Spotify has been granted a patent with technology that aims to use recordings of users’ speech and background noise to determine what kind of music to curate and recommend to them, Music Business Worldwide reports. The company filed for the patent in 2018; it was approved on January 12, 2021. The patent outlines potential uses of technology that involves the extraction of “intonation, stress, rhythm, and the likes of units of speech” from the user’s voice. The tech could also use speech recognition to identify metadata points such as emotional state, gender, age, accent, and even environment—i.e., whether someone is alone, or with other people—based on audio recording. The patent filing outlines how Spotify currently uses a decision tree—showing users different artists, genres, and more—to help refine its recommendation algorithm for the user. “What is needed is an entirely different approach to collecting taste attributes of a user, particularly one that is rooted in technology so that the above-described human activity (e.g., requiring a user to provide input) is at least partially eliminated and performed more efficiently,” reads the filing.
Stalkerware is a type of applications that abusers use to monitor and track their victims. These apps are typically installed without the victim’s consent and knowledge. The apps are designed to trick the victims into thinking that nothing is off. This way abusers can keep on tracking their victims unnoticed. Stalkerware apps are used by different types of abusers. This could be the victim’s partner, their parent or a family member, a friend, or a colleague. Potential motivation to use these apps can be for example jealousy, overprotectiveness, control, abuse, and as the name suggests, stalking. The apps are installed by people with physical access to the victim’s device. This also separates these apps from other malware, such as infostealers.
Authorities investigating suspected Russian hacking into the US Treasury Department report that the operation extended far beyond SolarWinds. The hacking of the National Telecommunications and Information Administration (NTIA), in late 2020, reportedly involved exploiting vulnerabilities in many systems. It was not, as previously suspected, confined to the SolarWinds networking software. According to the Wall Street Journal, almost a third of all victims of the hacking did not use SolarWinds, and had no connection with the product. Brandon Wales, acting director of Homeland Security’s Cybersecurity and Infrastructure Security Agency, said that the hackers used far more avenues than initially believed. “[The attackers] gained access to their targets in a variety of ways,” Wales told the Wall Street Journal in an interview. “This adversary has been creative. It is absolutely correct that this campaign should not be thought of as the SolarWinds campaign.”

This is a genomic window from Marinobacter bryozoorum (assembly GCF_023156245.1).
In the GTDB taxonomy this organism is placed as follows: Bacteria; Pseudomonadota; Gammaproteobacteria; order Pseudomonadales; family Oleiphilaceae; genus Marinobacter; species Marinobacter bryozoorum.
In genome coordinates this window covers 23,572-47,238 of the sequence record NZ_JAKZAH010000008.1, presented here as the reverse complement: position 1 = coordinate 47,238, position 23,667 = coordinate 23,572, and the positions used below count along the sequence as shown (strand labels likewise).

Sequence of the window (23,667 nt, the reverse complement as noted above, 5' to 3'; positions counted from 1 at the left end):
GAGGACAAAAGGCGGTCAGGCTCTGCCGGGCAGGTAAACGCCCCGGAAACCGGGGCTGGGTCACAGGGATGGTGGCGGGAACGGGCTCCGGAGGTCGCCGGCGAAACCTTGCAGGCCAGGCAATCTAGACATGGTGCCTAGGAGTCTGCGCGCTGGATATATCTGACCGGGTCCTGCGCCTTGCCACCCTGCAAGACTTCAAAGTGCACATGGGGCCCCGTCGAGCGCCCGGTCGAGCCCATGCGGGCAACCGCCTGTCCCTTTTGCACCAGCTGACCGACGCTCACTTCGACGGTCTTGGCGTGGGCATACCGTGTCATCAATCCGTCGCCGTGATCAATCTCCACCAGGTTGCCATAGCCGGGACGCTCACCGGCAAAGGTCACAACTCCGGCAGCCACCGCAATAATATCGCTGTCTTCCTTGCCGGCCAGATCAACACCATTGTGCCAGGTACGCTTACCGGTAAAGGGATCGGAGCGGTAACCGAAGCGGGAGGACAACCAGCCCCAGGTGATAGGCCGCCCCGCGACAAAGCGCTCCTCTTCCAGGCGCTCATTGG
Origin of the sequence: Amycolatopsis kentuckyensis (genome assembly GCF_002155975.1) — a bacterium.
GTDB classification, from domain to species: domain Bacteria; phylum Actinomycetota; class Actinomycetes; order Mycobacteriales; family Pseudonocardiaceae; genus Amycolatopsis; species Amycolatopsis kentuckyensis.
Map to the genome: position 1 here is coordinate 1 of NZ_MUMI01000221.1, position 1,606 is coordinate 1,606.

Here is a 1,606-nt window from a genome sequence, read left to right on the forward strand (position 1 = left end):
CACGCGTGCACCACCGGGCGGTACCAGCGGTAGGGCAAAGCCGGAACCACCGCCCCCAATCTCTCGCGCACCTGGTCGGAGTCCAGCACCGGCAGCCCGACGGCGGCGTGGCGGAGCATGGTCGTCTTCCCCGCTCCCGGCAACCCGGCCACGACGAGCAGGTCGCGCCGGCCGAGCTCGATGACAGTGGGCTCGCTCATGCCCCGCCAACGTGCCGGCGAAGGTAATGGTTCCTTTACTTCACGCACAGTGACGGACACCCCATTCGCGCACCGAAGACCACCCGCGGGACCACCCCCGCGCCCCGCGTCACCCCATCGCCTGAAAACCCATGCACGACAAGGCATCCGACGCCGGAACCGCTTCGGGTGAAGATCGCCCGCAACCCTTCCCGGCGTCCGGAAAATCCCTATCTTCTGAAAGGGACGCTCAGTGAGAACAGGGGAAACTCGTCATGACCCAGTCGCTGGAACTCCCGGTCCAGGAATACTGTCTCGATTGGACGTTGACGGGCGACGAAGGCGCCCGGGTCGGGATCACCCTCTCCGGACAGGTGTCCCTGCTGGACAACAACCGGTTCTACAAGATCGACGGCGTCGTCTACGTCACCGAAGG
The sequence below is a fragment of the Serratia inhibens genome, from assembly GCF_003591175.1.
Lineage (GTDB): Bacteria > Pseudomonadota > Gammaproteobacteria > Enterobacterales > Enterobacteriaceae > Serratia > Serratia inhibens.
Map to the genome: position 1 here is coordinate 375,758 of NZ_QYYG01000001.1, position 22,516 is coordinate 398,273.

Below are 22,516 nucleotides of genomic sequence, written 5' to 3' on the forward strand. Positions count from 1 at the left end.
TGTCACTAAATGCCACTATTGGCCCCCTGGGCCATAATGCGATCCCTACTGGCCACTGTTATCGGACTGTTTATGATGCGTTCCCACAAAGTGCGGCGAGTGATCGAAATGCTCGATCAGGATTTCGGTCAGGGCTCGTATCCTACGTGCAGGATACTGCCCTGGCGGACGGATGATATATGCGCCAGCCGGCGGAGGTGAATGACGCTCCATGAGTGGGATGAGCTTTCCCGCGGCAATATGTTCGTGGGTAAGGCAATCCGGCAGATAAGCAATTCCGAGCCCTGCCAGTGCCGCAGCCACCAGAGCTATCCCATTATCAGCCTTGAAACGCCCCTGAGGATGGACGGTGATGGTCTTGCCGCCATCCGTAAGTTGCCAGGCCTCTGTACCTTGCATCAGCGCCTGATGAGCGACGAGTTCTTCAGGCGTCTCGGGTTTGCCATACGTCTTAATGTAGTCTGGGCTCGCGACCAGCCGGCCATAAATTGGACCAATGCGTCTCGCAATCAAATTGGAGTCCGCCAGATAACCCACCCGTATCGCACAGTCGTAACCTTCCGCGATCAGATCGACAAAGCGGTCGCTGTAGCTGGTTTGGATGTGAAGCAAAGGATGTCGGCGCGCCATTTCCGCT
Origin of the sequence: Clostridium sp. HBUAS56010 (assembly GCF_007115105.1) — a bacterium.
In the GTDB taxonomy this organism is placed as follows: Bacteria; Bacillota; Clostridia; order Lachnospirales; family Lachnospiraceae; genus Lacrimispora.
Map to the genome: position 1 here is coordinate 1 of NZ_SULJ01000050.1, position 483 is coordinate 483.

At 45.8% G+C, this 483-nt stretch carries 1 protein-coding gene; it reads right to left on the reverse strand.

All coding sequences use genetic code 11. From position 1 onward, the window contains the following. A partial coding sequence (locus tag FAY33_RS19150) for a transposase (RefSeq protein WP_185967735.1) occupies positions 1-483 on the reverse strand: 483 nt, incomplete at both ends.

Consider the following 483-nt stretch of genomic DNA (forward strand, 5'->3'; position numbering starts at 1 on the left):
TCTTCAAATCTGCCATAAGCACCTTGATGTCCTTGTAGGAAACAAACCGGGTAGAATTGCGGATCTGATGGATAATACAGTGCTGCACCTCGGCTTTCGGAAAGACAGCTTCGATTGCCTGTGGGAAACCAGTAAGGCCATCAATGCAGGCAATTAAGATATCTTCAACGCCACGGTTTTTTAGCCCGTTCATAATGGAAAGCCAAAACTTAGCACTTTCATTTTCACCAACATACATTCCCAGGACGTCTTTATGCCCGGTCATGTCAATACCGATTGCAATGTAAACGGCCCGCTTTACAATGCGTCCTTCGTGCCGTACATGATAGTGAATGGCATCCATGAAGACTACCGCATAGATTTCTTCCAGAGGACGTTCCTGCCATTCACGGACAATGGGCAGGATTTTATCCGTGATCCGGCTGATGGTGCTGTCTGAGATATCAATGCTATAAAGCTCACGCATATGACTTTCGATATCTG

Over the weekend, the Perl infrastructure blog, Perl NOC, reported that the perl.com was hijacked and no longer points to where it should. Instead of being a site for Perl-related news and articles, it now points to a parking site but that’s only on the surface. The more worrying discovery is that there are clues it is pointing to IP addresses that have been used to distribute malware in the past. To be clear, the Perl programming language’s official website, perl.org, remains secure and intact. Perl.com, unfortunately, is also used as a mirror or backup for distributing modules via CPAN. In other words, there is a risk that hijackers could take advantage of this connection to compromise systems using Perl and CPAN.
For years Apple’s iPhone range (other than the iPhone SE 2020) has done without fingerprint scanners, relying instead on Face ID, but it’s looking like Apple might bring the fingerprint scanner back for the iPhone 13. That’s something we’ve heard previously, and now most recently The Wall Street Journal has claimed that two former Apple employees have said the company “has been working on in-screen fingerprint technology and has considered including both Touch ID and Face ID on the same device.” So this wouldn’t be a return to the home button-based Touch ID fingerprint scanners of old, it would be a modern in-screen one like many Android phones now have. That too we’ve heard before, and according to this latest report it would be in addition to Face ID.
There will be a surge in dedicated cybersecurity committees in organisations across the world in the next few years, according to new data released today from Gartner. According to the analyst firm, 40% of boards of directors will feature such a committee, overseen by a qualified board member, by 2025. This is up from less than 10% today. It’s just one of many steps expected to be taken by organisations in response to greater risk created by the expanded digital footprint of organisations during the pandemic. The perception and acknowledgement of this risk is such that cybersecurity-related risk is rated by several boards of directors as the second-highest source of risk for the enterprise (behind regulatory compliance risk). Despite this, many executives surveyed by Gartner are not confident that their organisations are adequately secured against cyber-attacks.